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Right To Work Checks: What To Remember


Hiring staff is a key component in growing your family business and as your business grows, you will start to develop your own on boarding practices. Crucially however, you must ensure that you are aware of, and carry out, right to work checks on all new joiners.


Right to work checks need to be completed on all new hires regardless of an individual’s nationality or whether they are related to you or anyone else in the business. They must also take place before your new hire starts work. The onus of carrying out these checks falls on the business owner, or if available, an HR professional or consultant. We spoke to by Lisa Uttley, immigration solicitor at Gherson Solicitors LLP to find out more.


If you are carrying out right to work checks, and more importantly, carrying them out correctly, your business will be protected from liability in the event that you do hire any individual who turns out not to be legally employable in the UK. Failing to carry out right to work checks altogether and/or incorrectly can expose you to severe penalties that could prove to have a very negative effect hit on your business. Home Office fines can reach up to £20,000 per illegal worker, for example.


Recent Changes

The Home Office is responsible for designing right to work check policies and recently have made a number of changes to how checks must be carried out. COVID-19 concessions ended on 30 September 2022, and on 1 October 2022 the ‘new’ right to work regime came into force.


Historically, right to work checks have been a source of confusion for business owners and HR professionals alike due to a lack of streamlined guidance from the Home Office. The changes introduced on 1 October 2022 left those undertaking the checks to pick from one of three following types:


Online Right to Work Service (ORWS)

You must use this service where your new hire holds a valid Biometric Residence Permit (BRP), Biometric Residence Card (BRC), Frontier Worker Permit, or e-visa (for example, under the EU Settlement Scheme). The ORWS cannot be used on British citizens or Irish nationals.


Using the ORWS has two parts. Firstly, you must request for your new hire to generate and send you a unique share code. Their most recent Home Office approval letter will provide guidance on how they can do this. Then, once you have received your employee’s share code, it needs to be inputted via the relevant ORWS website for employers, along with the employee’s date of birth.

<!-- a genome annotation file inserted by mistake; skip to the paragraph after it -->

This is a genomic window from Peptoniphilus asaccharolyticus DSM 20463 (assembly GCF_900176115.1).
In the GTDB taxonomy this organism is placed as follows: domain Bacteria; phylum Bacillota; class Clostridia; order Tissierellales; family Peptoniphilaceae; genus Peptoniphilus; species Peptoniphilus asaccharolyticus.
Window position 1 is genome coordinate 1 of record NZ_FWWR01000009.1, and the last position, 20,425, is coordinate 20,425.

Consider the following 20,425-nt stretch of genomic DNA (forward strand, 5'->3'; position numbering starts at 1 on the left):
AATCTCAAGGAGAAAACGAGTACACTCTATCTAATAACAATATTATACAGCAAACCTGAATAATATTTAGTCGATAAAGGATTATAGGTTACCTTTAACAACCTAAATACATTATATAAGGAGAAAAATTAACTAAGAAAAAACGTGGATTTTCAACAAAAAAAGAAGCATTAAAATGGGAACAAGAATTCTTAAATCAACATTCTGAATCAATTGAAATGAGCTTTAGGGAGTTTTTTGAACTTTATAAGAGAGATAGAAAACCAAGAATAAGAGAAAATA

If your new hire has the right to work in the UK, this will display immediately on screen, including a summary of the types of work that they are allowed to do in the UK and for how long they are able to work.


Online Employer Checking Service (ECS)

You must use this service where your new hire has a pending immigration application with the Home Office and they are therefore unable to use the ORWS described above due to not possessing a valid BRP/BRC/e-visa etc.


By using the ECS, you are seeking confirmation of the individual’s right to start employment directly from the Home Office, meaning that you will not get an immediate response.


Manual Checks

Manual checks can only be completed on British citizens or Irish nationals holding valid passports. In response to the COVID-19 pandemic, the Home Office had introduced flexibility for employers to complete manual checks over video call and for scans of immigration documents to be accepted. These flexible measures have now been revoked, so in order to manually check a British/Irish national’s right to work, you must have them physically attend your offices with their original valid passport for your verification.


Third Party Checks

The Home Office has introduced ‘certified digital identity service providers’, also known as IDSPs, into the right to work process. They can undertake the checks on an employer’s behalf. IDSPs are Home Office-authorised private companies who will charge a business to undertake checks on their behalf. This does not shift the liability for incorrectly undertaken checks to the IDSP, which will remain with the business, as will any penalties.


Ultimately, whilst the new right to work check regime might feel daunting now, taking the time to familiarise yourself with how it works and staying up to date will put you in good stead for ensuring your business complies with all relevant laws and can confidently grow its employee numbers in the future.

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